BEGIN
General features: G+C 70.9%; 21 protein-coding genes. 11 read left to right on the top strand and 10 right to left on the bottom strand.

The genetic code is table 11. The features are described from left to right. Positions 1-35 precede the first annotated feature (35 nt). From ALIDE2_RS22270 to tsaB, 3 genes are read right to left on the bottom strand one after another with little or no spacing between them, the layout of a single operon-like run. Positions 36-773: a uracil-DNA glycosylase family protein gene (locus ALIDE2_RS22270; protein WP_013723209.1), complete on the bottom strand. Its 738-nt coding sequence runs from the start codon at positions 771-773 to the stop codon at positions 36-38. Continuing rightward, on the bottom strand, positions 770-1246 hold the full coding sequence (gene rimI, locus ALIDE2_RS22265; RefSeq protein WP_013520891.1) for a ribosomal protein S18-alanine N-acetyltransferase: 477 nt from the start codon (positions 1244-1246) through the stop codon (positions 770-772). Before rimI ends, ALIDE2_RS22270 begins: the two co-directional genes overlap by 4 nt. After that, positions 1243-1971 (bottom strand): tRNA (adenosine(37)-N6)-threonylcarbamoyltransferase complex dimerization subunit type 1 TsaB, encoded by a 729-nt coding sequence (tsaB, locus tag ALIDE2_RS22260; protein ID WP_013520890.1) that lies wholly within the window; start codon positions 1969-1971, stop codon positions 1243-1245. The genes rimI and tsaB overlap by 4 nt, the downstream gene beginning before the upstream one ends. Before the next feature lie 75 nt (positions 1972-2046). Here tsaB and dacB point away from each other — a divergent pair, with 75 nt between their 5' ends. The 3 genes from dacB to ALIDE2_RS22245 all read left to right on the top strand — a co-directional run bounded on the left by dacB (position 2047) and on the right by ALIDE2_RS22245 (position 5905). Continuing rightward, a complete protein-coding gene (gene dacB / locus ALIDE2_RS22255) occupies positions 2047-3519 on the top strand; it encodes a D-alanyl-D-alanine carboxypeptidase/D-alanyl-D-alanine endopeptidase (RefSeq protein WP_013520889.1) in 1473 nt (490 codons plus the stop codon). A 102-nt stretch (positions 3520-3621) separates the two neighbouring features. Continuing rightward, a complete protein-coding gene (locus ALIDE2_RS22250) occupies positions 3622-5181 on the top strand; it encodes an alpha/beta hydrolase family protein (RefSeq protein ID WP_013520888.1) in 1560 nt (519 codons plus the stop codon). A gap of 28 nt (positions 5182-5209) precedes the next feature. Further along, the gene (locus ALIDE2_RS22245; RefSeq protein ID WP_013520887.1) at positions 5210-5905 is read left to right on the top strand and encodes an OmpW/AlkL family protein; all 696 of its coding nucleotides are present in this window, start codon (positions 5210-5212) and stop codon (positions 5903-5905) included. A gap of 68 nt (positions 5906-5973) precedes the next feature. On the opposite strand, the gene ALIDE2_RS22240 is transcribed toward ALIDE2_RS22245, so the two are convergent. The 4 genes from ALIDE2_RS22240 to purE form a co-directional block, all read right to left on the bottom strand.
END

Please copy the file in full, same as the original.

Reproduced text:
General features: G+C 70.9%; 21 protein-coding genes. 11 read left to right on the top strand and 10 right to left on the bottom strand.

The genetic code is table 11. The features are described from left to right. Positions 1-35 precede the first annotated feature (35 nt). From ALIDE2_RS22270 to tsaB, 3 genes are read right to left on the bottom strand one after another with little or no spacing between them, the layout of a single operon-like run. Positions 36-773: a uracil-DNA glycosylase family protein gene (locus ALIDE2_RS22270; protein WP_013723209.1), complete on the bottom strand. Its 738-nt coding sequence runs from the start codon at positions 771-773 to the stop codon at positions 36-38. Continuing rightward, on the bottom strand, positions 770-1246 hold the full coding sequence (gene rimI, locus ALIDE2_RS22265; RefSeq protein WP_013520891.1) for a ribosomal protein S18-alanine N-acetyltransferase: 477 nt from the start codon (positions 1244-1246) through the stop codon (positions 770-772). Before rimI ends, ALIDE2_RS22270 begins: the two co-directional genes overlap by 4 nt. After that, positions 1243-1971 (bottom strand): tRNA (adenosine(37)-N6)-threonylcarbamoyltransferase complex dimerization subunit type 1 TsaB, encoded by a 729-nt coding sequence (tsaB, locus tag ALIDE2_RS22260; protein ID WP_013520890.1) that lies wholly within the window; start codon positions 1969-1971, stop codon positions 1243-1245. The genes rimI and tsaB overlap by 4 nt, the downstream gene beginning before the upstream one ends. Before the next feature lie 75 nt (positions 1972-2046). Here tsaB and dacB point away from each other — a divergent pair, with 75 nt between their 5' ends. The 3 genes from dacB to ALIDE2_RS22245 all read left to right on the top strand — a co-directional run bounded on the left by dacB (position 2047) and on the right by ALIDE2_RS22245 (position 5905). Continuing rightward, a complete protein-coding gene (gene dacB / locus ALIDE2_RS22255) occupies positions 2047-3519 on the top strand; it encodes a D-alanyl-D-alanine carboxypeptidase/D-alanyl-D-alanine endopeptidase (RefSeq protein WP_013520889.1) in 1473 nt (490 codons plus the stop codon). A 102-nt stretch (positions 3520-3621) separates the two neighbouring features. Continuing rightward, a complete protein-coding gene (locus ALIDE2_RS22250) occupies positions 3622-5181 on the top strand; it encodes an alpha/beta hydrolase family protein (RefSeq protein ID WP_013520888.1) in 1560 nt (519 codons plus the stop codon). A gap of 28 nt (positions 5182-5209) precedes the next feature. Further along, the gene (locus ALIDE2_RS22245; RefSeq protein ID WP_013520887.1) at positions 5210-5905 is read left to right on the top strand and encodes an OmpW/AlkL family protein; all 696 of its coding nucleotides are present in this window, start codon (positions 5210-5212) and stop codon (positions 5903-5905) included. A gap of 68 nt (positions 5906-5973) precedes the next feature. On the opposite strand, the gene ALIDE2_RS22240 is transcribed toward ALIDE2_RS22245, so the two are convergent. The 4 genes from ALIDE2_RS22240 to purE form a co-directional block, all read right to left on the bottom strand.